dial strains were recorded, and thus were used to

1996a). It is related to the temperature in the form

calculate a resilient modulus and Poisson's ratio.

*w*u- g = α / 100 (-*T */ *T*o )β ; *T *< 0C

(3)

The resilient modulus is defined as the applied

deviator stress divided by the strain recovered upon

where *w*ug = gravimetric unfrozen moisture con-

unloading for a representative loading cycle, or

tent, in decimal form

resilient axial strain. To calculate the resilient axial

*T *= temperature, C

strain, the measured resilient axial deformation is

*T*o = 1.0C

divided by the gauge length over which it is deter-

α and β = constants.

mined. Poisson's ratio is defined as the recover-

able radial strain divided by the recoverable axial

Table 5 presents the α and β constants characteris-

strain.

tic of each material.

The following data were then tabulated in a

The first governing parameter we tried was

spreadsheet: confining stress, deviator stress, re-

*w*ug, expressed as a decimal, which had been nor-

silient axial strain, resilient radial strain, density,

malized to the total gravimetric water content in

and moisture condition or temperature. The tables

the sample, *w*t, also expressed as a decimal. The

in Appendix A contain these data along with the

resulting equation was as follows:

calculated results. The equivalent data for the pre-

*M*r = *K*1(*w*u-g / *w*t )K2 .

viously tested materials are given in Appendix B.

(4)

These tables also show the actual stress combina-

This governing parameter has a good physical ba-

tions applied to each specimen.

sis. When the material is very cold and solidly

The frozen and unfrozen data were analyzed

frozen, there is very little unfrozen water and the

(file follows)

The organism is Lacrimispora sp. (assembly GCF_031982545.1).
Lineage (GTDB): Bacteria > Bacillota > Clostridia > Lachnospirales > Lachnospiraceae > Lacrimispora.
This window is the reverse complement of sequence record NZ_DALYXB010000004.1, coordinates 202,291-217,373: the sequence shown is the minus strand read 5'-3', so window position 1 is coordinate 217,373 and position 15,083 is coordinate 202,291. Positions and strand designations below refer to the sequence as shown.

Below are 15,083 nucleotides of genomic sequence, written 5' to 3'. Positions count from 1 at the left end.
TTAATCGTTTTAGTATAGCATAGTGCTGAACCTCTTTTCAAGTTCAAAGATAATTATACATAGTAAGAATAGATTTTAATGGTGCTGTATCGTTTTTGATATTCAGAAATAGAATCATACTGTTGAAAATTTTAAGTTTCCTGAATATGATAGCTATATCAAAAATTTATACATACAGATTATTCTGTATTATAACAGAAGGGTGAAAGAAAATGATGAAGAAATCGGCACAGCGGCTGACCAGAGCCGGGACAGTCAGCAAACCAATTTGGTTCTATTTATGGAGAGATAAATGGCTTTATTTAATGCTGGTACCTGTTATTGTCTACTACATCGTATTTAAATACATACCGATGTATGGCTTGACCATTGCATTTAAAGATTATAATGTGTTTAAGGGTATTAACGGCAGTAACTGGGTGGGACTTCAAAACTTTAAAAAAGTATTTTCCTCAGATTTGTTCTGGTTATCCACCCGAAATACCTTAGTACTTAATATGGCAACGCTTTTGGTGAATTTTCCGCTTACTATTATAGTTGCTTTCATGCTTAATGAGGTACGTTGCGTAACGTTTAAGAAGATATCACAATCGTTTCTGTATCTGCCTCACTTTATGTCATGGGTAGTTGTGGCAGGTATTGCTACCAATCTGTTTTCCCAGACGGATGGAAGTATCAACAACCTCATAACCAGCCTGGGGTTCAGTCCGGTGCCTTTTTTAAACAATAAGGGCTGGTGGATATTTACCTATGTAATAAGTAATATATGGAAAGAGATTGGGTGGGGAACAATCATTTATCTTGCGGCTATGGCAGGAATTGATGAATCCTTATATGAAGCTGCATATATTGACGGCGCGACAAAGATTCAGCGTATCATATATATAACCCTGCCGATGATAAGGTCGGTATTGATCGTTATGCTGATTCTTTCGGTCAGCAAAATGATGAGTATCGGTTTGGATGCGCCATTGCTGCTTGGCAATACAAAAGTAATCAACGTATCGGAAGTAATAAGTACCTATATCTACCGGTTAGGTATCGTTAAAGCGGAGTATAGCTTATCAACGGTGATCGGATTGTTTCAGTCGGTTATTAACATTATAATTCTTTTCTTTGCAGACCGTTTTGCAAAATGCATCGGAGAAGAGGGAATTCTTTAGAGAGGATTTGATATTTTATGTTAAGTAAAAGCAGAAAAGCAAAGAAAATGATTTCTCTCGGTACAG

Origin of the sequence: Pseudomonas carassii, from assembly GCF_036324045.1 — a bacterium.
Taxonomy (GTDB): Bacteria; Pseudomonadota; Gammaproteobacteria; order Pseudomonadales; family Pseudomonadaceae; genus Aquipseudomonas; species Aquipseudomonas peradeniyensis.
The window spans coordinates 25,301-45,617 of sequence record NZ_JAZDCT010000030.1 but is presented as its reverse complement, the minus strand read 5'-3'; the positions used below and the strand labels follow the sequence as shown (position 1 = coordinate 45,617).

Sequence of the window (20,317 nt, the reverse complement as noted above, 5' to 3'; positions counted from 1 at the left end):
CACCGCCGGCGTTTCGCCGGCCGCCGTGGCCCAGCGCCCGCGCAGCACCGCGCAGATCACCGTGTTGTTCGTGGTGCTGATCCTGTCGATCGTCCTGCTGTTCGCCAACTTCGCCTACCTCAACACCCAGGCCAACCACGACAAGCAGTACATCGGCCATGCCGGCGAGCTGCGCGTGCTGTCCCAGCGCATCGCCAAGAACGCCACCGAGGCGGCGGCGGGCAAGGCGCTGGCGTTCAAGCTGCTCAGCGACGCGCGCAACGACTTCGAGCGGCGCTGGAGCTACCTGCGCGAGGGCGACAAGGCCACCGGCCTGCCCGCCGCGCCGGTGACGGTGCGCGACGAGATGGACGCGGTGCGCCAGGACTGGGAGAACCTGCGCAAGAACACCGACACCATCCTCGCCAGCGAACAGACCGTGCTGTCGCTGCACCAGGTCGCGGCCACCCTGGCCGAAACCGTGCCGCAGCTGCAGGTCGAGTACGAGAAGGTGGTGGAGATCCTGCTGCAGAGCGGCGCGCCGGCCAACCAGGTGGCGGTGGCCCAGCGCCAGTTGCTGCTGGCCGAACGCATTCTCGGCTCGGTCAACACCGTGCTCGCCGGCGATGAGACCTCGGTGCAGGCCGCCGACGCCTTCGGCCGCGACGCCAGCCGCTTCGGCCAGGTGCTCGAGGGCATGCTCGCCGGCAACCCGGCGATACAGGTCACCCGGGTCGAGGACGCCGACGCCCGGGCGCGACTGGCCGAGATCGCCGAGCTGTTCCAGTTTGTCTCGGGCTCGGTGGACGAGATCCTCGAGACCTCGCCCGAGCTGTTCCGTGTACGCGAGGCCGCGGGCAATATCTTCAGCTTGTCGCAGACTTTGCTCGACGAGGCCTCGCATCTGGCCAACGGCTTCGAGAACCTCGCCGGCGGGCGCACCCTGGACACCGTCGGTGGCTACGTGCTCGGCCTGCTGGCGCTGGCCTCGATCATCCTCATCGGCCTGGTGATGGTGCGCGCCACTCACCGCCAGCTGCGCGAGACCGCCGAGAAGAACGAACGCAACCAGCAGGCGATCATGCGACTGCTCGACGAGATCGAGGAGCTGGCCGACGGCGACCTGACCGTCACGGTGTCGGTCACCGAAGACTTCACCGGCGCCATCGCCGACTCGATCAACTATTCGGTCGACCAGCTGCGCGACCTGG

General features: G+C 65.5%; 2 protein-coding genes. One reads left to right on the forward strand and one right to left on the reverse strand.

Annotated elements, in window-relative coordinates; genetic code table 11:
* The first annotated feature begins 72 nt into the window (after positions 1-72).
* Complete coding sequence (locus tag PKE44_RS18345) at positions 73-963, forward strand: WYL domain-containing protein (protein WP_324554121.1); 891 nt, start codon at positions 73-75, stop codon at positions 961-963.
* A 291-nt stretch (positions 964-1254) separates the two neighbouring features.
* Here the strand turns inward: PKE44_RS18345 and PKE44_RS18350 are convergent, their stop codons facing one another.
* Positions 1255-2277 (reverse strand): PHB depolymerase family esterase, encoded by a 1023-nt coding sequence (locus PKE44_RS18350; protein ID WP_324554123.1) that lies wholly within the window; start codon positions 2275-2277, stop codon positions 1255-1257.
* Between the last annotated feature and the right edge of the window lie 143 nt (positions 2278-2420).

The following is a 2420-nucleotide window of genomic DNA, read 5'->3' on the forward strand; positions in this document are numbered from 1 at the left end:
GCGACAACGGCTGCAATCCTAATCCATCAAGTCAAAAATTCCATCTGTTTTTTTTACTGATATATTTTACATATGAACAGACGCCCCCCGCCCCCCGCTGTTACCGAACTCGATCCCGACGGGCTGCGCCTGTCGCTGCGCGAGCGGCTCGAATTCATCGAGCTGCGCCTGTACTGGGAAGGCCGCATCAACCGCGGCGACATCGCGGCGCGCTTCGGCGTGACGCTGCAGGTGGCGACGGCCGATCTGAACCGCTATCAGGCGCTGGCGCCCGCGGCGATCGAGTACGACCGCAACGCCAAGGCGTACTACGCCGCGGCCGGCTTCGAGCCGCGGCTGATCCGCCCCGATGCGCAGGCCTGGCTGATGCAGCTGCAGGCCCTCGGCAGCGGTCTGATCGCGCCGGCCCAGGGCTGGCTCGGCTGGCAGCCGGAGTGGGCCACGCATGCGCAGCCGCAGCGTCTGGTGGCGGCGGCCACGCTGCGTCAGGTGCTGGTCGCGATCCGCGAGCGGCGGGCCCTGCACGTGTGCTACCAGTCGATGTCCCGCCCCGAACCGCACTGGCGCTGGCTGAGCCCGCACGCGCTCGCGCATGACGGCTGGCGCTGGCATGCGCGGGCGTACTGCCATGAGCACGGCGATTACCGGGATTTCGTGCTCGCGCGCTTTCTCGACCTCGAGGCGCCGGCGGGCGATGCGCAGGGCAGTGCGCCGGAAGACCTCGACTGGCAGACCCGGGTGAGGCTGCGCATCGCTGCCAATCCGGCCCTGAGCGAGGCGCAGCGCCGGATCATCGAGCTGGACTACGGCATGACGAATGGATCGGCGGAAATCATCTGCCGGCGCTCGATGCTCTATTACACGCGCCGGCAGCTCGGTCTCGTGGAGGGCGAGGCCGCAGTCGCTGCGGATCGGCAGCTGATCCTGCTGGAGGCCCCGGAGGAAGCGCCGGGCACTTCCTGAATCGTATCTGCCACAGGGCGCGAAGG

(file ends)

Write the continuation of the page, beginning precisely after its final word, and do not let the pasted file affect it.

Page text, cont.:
separately using statistical regression techniques.

ratio *w*ug/*w*t is a small number (<< 1). When the

The nonlinear form of the equation used to model

material is just below the freezing point, *w*ug/*w*t

the resilient modulus was the same in both cases,

approaches a value of 1. However, when this form

as given by

of the equation was used in the mechanistic de-

*K*2

*M*r = *K*1P

(1)

,

sign procedure (Bigl and Berg 1996b), the calcu-

lated amount of total water was often very high,

where *K*1 and *K*2 are constants and *P *is a govern-

and the ratio of unfrozen water to total water was

ing parameter. This equation was linearized by

unreasonably small. Therefore, other relationships

taking the natural log of both sides, resulting in an

were considered.

equation of the form

ln *M*r = *A*0 + *A*1 ln *P *,

(2)

**Table 5. Constants for unfrozen**

**moisture content equations**.

where *A*0 and *A*1 are constants. To conduct the

α

β

*Soil*

regression, the natural log of the modulus was set

as the dependent variable and the natural log of

**Subgrade**

the governing parameter was set as the indepen-

1206

11.085

0.274

dent variable. In this general case,

1232

8.121

0.303

**Class 3**

*K*2 = *A*1 and *K*1 = *e *A0 .

Stockpile

1.497

0.709

**Frozen**

**Class 4**

In attempting to represent the frozen data with

Taxiway A

3.0

0.25*

the general form eq 1, we tried three different gov-

**Class 5**

erning parameters, all related to the unfrozen wa-

Dense stone

2.0

0.40*

ter content of the material, *w*u. The unfrozen water

**Class 6**

content present in the materials at various tem-

Stockpile

0.567

1.115

peratures, expressed in gravimetric form, *w*ug,

had been determined in earlier characterization

* Values for these materials are esti-

tests on the Mn/ROAD materials (Bigl and Berg

mated

8